8. 8. International Journal of Computer Engineering and Technology (IJCET), ISSN 0976- 6367(Print), ISSN 0976 – 6375(Online) Volume 4, Issue 3, May – June (2013), © IAEME 417 Since the project size of both the projects considered for study is in the range 2-50 KLOC hence we considered them as organic type [6] [7] and used the below mentioned formula for actual effort calculation: Actual Effort = 2.4(KLOC)1.05 At this point we summarize the size in terms of SLOC, actual effort and estimation through POP count. These statistics are presented as ratios: (SLOC Project A) : (SLOC Project B) = 1.53 (Actual effort Project A) : (Actual effort Project B) = 1.532 (POP through APA for overall Project A) : (POP through APA for overall Project B) = 1.62 While considering individual java files: (POP through APA for Project A) : (POP through APA for Project B) = 1.49 However POP count ratio through POP builder of price system =1.75 VI EVALUATION RESULTS 1. A system should be divided into several subsystems and each subsystem could be divided into several stages according to time. This could be the refinement of use of POP[2]. In our tool we split our systems or modules into sub modules as we have calculated POP count of each project on the basis of its individual java file which gives better results for the overall estimation of POP. From the SLOC ratio it seems that project A is 1.5 times bigger than project B. From the calculated efforts project A seems to take 1.532 times as many days to develop than project B. When we compare with the similar ratio of POPs obtained from our APA tool for overall project, the result is 1.62. However this is 1.49 when considering POP calculation for individual java file, which is more close to efforts ratio. Hence by considering each java file of a project for calculation of POP and then combining the result give better estimation of effort and size of the project. 2. The POP count ratio obtained from the previous tool POP builder for the same projects is 1.75. As effort and POP count are proportional hence we can claim that our APA tool gives more accurate POP count than the POP builder. 3. The previous POP builder made by Price system considered only those files of a project for POP calculation whose AMC values comes out to be>= 3.72 otherwise the file is ignored by the tool, by giving 0 POP count which is not the case in APA tool, hence give more accurate result. This can be verified from Table 1 and 2 for certain java files. 4. Lastly, the APA tool is more user friendly, readily accessible to the user and having better GUI to see more details for POP Calculation. VII CONCLUSION AND FUTURE WORK Here an APA (Automated Predictive Object Point Analyzer) tool has been made. POP metrics have been measured for two java projects through this tool. The results were analyzed in terms of size and efforts. The conclusion that could be drawn from this study is that the POP metric is a good indicator of software size which can be easily seen through the results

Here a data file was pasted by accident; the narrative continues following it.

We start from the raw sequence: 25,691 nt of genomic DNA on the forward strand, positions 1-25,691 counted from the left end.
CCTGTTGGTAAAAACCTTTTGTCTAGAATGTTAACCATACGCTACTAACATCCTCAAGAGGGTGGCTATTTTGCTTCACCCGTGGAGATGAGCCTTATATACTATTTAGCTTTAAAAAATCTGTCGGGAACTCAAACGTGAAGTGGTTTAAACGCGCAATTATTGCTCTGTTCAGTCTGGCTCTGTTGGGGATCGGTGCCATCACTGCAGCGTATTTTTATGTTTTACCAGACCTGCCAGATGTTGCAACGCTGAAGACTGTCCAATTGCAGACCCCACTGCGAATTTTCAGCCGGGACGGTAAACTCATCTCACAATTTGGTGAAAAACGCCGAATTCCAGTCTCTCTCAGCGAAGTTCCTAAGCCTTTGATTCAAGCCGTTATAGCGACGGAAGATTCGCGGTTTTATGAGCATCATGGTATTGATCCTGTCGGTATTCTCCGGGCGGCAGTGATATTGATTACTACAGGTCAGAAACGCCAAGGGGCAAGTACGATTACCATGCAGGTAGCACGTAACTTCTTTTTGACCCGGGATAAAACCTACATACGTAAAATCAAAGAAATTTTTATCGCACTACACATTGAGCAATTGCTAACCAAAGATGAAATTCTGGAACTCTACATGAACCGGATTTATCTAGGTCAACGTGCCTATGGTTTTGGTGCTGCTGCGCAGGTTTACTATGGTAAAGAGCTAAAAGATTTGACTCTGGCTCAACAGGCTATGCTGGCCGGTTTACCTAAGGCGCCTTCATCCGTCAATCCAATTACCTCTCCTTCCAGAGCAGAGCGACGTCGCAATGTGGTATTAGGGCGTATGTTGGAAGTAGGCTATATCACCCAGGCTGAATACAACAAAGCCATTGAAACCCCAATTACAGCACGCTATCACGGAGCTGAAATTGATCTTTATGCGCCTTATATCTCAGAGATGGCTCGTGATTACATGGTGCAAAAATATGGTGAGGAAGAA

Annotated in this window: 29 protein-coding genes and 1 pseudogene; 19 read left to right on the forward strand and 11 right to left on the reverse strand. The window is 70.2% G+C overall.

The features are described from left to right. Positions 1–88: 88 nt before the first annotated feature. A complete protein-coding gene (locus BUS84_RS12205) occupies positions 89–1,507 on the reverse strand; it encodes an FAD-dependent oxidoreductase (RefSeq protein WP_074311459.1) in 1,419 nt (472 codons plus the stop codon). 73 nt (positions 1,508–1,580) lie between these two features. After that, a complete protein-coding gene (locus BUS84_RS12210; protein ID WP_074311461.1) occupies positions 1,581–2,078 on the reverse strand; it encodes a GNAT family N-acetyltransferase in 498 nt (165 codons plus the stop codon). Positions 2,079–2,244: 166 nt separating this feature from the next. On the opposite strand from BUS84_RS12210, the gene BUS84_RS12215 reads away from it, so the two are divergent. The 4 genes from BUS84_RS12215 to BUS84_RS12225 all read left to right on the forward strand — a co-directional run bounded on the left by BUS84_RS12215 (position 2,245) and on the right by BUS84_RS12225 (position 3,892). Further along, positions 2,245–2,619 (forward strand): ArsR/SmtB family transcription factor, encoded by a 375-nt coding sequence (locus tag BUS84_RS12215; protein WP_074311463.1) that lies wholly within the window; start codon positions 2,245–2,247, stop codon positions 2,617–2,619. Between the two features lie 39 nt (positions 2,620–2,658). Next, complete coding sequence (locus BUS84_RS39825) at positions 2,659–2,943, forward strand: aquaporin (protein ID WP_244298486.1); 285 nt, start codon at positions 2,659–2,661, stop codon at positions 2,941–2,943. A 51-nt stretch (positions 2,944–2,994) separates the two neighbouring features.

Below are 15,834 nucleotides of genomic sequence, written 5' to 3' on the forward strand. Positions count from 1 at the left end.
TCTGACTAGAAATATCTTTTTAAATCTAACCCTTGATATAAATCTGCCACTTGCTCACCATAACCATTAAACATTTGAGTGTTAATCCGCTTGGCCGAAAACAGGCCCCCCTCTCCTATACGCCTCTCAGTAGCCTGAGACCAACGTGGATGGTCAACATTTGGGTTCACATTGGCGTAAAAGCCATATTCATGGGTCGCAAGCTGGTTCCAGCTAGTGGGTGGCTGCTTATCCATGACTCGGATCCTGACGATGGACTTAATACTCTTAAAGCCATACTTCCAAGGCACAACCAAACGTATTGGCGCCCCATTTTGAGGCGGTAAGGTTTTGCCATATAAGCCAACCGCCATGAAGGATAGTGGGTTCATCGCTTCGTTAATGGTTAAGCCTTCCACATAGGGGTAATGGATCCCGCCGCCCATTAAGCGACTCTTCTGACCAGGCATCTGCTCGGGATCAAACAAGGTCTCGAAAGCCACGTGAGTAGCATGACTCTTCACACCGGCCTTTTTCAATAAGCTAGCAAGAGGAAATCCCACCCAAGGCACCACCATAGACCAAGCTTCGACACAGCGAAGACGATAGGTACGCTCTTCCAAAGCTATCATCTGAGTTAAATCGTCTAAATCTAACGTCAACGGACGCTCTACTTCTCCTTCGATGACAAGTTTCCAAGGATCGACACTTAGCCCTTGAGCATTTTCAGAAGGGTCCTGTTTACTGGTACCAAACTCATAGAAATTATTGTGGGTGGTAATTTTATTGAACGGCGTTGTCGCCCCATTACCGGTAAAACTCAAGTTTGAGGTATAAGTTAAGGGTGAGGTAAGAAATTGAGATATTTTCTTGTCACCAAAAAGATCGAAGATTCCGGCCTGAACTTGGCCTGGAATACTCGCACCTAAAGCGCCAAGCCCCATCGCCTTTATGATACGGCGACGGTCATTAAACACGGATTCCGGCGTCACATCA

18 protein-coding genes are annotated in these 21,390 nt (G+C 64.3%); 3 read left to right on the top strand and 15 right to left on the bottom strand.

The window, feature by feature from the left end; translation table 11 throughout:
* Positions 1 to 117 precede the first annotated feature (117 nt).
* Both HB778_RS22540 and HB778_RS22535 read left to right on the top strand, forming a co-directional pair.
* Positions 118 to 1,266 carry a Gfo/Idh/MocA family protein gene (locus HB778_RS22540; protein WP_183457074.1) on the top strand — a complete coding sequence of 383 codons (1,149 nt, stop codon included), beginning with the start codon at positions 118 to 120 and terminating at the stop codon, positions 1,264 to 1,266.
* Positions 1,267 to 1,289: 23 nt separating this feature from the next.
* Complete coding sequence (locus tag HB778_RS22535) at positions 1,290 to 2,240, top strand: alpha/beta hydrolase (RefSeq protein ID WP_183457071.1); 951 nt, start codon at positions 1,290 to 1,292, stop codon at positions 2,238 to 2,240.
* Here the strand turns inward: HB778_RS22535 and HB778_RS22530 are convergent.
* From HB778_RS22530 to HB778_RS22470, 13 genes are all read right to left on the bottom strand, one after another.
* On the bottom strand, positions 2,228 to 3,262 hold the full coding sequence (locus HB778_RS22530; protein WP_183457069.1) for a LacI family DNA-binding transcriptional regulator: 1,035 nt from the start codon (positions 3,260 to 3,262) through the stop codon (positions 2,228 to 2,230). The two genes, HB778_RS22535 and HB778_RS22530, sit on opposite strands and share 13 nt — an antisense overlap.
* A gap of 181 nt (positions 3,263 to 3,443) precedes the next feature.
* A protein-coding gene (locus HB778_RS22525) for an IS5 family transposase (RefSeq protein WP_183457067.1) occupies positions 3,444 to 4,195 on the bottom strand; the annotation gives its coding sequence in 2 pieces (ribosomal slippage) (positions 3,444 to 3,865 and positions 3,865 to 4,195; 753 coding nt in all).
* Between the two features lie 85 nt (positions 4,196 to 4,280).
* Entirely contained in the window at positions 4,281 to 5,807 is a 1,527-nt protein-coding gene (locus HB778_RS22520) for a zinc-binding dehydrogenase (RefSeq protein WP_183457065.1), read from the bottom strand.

9. 9. International Journal of Computer Engineering and Technology (IJCET), ISSN 0976- 6367(Print), ISSN 0976 – 6375(Online) Volume 4, Issue 3, May – June (2013), © IAEME 418 of POP calculations of APA tool. Hence validate the POP metrics. This is so easy to use that the tool would ease the introduction of POPs into an environment that currently has historical data in terms of some more traditional metrics. It was felt during analysis of various projects through APA that the POP count calculations can be simplified further to give more understandability of the system and results should also been validated. Lastly, this study can be followed up with another which includes the model necessary to map the POP metrics to measure software cost and quality. Another future study prospect would be to have the data set as projects with identical requirements done in different object oriented languages. This would help us to ascertain that the POP metrics are capable of predicting the quality of software across the object oriented language. REFERENCES [1] A.F. Minkiewicz, ”Measuring object-oriented software with predictive object points’, Proc. ASM'97-Applications in Software Measurement, Atlanta. [2] Dr. Rakesh Kumar and Gurvinder Kaur. Article: Comparing Complexity in Accordance with Object Oriented Metrics. International Journal of Computer Applications 15(8): 42–45, February 2011. [3] M.Haug, E.W. Olsen,L. Bergman,”Software Best Practices”, Springer 2001, Pg 159- 170. [4] CCCC Metric Tool by Tim Littlefair. http://www.fste.ac.cowan.edu.au/~tlittlef/ [5] Tools Rüdiger Lincke, Jonas Lundberg and Welf Löwe, ”Comparing Software Metrics Tools”, ISSTA’08, July 20–24, 2008, Seattle, Washington, USA. [6] Roger S. Pressman, Software Engineering – A Practitioner’s Approach, McGraw Hill International Edition, 5th Edition, 2001 [7] Ian Sommerville, software Engineering, Pearson Education Asia, 6th Edition, 2000. [8] http://sourceforge.net.(For java and c++ Projects) [9] Analyst4j tool at http://www.codeswat.com [10] S. R. Chidamber and C. F. Kemerer, "A Metrics Suite fo Object Oriented Design", IEEE Transactions on Software Engineering, vol. 20, no. 6, pp. 476 -493, June 1994. [11] G. Booch, Object Oriented Analysis with Applications - 2nd Edition. Redwood City, CA, USA, Benjamin/Cummings Publishing Co. Inc., 1994, [12] M. Xenos and D. Stavrinoudis and K. Zikouli and D. Christodoulakis, “Object-oriented metrics – a survey”, proceedings of the FESMA 2000, Federation of European Software Measurement Associations, Madrid, Spain, 2000. [13] Lorenz Jeff Kidd,” Object Oriented Software Metrics : A Practical Guide, Prentice Hall, Englewood, NJ. [14] Arup Kumar Bhattacharjee and Soumen Mukherjee, “Object Oriented Design for Sequential and Parallel Software Components”, International Journal of Information Technology and Management Information Systems (IJITMIS), Volume 1, Issue 1, 2010, pp. 32 - 44, ISSN Print: 0976 – 6405, ISSN Online: 0976 – 6413. [15] Anand Handa and Ganesh Wayal, “Software Quality Enhancement using Fuzzy Logic with Object Oriented Metrics in Design”, International Journal of Computer Engineering & Technology (IJCET), Volume 3, Issue 1, 2012, pp. 169 - 179, ISSN Print: 0976 – 6367, ISSN Online: 0976 – 6375.